Cory’s Custom Jewelry Box
By Cory Maccarrone from Seattle, WA
Added on June 1, 2015
I’d been thinking about what to do for my mom’s birthday. I had always gotten her something from the store, gift cards, books, or games. But this year was different, I had my wood shop now, and thought maybe I could make her something. It hit me, a jewelry box! Turns out this project would be the most involved project I have yet to do, and my first jewelry box at that!
The design was inspired by a hand-made box my wife got for Christmas one. With input from my wife and dad, I chose to use a lot of the same design principles as that one, including finishing methods. The box is constructed as a flat, wide box measuring 9″x 11″x 4″. It includes interior dividers, as well as a shelf for a removable tray to add extra storage. Two upright pieces of wood in the front corners provide support for the lid when closed. The outer sides are angled at 15 degrees, and joined with mitre joints and splines. Thia same joinery was used for the tray and lid.
The dividers and the inside of the box are permanently affixed using mortise and tenon joinery. I used a 1/16″ router bit to cut the mortises in the sides, and my table saw to mill the tenons on the dividers. The floor of the box and tray are both 1/8″ thick pieces of cherry that I embedded using dados on all sides. I also cut dados on either side for the tray shelves which are glued in.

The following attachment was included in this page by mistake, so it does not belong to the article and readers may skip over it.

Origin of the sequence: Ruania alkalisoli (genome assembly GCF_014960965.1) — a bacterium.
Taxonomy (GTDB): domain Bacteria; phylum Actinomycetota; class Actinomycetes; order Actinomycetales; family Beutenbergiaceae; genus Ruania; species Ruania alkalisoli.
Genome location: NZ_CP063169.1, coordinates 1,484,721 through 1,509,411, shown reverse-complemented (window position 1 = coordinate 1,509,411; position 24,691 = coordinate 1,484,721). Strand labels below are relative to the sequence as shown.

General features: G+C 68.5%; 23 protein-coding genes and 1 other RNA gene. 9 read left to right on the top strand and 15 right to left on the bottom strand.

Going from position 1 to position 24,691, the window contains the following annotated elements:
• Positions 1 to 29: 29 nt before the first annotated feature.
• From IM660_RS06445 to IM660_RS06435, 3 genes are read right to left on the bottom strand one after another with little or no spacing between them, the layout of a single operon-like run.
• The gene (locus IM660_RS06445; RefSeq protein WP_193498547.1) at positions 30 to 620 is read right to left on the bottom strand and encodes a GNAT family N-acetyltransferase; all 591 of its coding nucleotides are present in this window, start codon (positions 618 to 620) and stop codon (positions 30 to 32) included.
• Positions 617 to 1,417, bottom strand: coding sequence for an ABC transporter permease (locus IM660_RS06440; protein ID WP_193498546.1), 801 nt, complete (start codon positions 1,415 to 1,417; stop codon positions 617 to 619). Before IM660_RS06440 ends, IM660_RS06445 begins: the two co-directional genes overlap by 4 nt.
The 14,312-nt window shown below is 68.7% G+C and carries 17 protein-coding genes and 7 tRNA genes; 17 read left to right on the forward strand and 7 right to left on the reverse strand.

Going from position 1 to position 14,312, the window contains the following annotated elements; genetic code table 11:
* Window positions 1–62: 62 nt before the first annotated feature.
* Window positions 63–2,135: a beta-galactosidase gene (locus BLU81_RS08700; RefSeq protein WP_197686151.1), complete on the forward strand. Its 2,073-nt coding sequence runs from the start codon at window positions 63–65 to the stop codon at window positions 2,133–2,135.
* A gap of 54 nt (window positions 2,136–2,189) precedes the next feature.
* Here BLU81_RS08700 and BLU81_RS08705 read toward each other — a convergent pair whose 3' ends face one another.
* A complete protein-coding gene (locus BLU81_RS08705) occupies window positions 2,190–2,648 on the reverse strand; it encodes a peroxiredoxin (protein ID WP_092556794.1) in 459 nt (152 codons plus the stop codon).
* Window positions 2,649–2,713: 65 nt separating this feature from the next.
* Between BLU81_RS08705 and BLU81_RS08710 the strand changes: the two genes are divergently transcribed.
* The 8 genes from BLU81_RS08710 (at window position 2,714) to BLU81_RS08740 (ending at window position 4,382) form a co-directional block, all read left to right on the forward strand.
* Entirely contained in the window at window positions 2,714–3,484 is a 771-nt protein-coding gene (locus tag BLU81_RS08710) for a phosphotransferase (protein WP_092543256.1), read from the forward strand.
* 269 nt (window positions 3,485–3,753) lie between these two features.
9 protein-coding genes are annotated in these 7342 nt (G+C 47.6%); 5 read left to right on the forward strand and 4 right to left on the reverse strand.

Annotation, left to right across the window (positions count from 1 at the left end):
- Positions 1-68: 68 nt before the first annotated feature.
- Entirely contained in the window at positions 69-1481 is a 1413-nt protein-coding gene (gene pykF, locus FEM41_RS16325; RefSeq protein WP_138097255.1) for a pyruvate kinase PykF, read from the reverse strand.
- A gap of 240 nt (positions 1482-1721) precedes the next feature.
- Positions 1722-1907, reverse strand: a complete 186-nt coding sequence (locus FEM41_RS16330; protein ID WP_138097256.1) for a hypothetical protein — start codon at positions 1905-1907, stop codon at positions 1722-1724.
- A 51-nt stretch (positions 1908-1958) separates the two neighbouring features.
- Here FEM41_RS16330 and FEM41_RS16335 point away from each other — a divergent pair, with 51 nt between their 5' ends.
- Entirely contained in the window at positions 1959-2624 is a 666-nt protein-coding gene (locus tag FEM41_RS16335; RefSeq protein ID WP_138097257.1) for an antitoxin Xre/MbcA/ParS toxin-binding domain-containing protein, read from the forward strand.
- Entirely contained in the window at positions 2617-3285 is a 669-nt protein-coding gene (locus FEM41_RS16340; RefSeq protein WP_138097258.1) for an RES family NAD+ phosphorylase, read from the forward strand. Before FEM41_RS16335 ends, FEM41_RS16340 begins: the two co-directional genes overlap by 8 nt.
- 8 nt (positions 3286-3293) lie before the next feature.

The lid consists of rails and stiles created with cherry, wenge, and yellowheart to form the decorative border. I cut a 1/8″ dado on the interior where I fit a mirror inside the box. This left room on the outer part of the lid for the inlay panel I glued in later. The lid is held into the box with small brass rods that fit into holes I drilled into the sides of the box and lid.
To really add my own touch, I added a personalized inlay in the lid. Orchids have special meaning to my mom, and I knew she’d love it. The inlay design came from a photograph I found online and traced on my laptop. I found different woods that would form the coloration of the flowers and stems (purpleheart and redheart for the flowers, kiaat for the stem), and used a combination of sand shading and wood burning to shade the pieces. I designed the inlay to be slightly larger than it would ultimately be when mounted into the lid. This gave a nice picture frame effect when mounted into the lid.
I finished the box with two coats of pure tung oil, applied by hand, followed by a coat of paste wax, all done prior to final assembly. The interior storage space is lined with self-adhesive felt.
My mom was absolutely thrilled to receive it!